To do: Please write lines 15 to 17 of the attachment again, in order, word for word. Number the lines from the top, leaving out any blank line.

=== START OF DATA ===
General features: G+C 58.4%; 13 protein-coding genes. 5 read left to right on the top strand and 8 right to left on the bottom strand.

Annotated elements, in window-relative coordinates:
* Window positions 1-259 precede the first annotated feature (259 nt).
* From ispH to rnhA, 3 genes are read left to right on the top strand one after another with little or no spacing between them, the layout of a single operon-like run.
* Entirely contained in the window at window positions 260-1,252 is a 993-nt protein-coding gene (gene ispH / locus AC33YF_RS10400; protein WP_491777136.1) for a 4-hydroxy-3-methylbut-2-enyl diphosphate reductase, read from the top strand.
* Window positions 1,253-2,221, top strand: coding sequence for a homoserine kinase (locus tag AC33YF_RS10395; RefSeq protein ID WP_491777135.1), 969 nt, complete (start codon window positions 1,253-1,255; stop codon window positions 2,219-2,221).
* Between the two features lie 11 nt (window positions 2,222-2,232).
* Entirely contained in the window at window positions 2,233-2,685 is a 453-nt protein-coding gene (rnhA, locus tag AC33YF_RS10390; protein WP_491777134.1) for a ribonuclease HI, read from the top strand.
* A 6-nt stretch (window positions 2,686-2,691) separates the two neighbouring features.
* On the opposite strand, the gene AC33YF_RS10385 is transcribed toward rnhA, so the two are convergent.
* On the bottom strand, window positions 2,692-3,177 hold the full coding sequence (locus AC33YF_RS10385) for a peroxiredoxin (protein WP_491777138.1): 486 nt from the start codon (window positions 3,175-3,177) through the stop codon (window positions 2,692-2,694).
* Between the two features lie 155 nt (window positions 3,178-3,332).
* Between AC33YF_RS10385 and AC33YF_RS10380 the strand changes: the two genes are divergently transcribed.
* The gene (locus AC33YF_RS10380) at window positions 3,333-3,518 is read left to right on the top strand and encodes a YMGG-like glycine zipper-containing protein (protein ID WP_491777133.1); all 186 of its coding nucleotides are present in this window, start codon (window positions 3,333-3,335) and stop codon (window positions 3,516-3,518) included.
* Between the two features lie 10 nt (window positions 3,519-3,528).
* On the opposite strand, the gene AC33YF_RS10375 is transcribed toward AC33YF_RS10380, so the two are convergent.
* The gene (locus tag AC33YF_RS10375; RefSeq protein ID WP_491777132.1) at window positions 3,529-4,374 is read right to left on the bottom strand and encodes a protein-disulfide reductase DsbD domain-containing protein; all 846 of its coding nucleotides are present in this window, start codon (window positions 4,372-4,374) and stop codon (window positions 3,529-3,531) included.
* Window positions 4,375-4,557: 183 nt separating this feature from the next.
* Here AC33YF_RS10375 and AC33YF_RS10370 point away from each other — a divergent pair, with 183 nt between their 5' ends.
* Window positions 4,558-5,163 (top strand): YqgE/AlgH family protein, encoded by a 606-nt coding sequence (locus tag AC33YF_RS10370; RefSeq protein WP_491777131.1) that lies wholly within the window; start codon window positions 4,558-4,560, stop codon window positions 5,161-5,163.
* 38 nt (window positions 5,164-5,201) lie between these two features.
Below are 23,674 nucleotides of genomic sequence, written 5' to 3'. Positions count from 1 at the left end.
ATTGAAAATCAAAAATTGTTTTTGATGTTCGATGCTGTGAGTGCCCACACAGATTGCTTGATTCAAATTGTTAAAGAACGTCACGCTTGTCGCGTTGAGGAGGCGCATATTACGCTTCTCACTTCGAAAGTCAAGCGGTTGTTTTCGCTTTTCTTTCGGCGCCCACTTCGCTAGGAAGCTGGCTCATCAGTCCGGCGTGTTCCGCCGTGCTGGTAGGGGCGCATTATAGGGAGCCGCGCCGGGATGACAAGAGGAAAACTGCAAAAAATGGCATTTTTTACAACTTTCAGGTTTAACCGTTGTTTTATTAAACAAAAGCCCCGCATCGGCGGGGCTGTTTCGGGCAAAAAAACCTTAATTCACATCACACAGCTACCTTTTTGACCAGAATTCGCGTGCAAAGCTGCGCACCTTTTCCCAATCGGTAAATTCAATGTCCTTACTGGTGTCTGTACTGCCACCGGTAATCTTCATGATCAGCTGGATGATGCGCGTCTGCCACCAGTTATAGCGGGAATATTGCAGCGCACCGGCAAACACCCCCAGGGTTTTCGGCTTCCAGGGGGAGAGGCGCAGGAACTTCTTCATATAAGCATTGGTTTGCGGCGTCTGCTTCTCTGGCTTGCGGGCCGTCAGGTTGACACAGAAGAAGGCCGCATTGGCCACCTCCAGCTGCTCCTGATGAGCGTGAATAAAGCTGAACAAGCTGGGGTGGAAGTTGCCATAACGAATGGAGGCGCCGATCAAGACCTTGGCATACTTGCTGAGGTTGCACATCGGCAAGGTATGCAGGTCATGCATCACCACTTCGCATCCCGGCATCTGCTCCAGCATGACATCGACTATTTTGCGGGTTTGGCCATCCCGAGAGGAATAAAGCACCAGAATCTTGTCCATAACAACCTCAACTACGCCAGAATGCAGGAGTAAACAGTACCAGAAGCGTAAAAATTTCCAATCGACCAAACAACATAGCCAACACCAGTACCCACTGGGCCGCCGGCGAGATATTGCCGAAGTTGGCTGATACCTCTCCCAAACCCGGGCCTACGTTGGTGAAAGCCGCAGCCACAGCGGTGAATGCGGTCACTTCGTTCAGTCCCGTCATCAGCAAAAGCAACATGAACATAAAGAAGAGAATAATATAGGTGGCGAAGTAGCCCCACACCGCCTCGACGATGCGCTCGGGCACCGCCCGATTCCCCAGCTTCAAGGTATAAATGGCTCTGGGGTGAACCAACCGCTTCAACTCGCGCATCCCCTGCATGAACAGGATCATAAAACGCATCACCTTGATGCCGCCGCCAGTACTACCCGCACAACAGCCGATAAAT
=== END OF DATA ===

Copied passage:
* Between the two features lie 10 nt (window positions 3,519-3,528).
* On the opposite strand, the gene AC33YF_RS10375 is transcribed toward AC33YF_RS10380, so the two are convergent.
* The gene (locus tag AC33YF_RS10375; RefSeq protein ID WP_491777132.1) at window positions 3,529-4,374 is read right to left on the bottom strand and encodes a protein-disulfide reductase DsbD domain-containing protein; all 846 of its coding nucleotides are present in this window, start codon (window positions 4,372-4,374) and stop codon (window positions 3,529-3,531) included.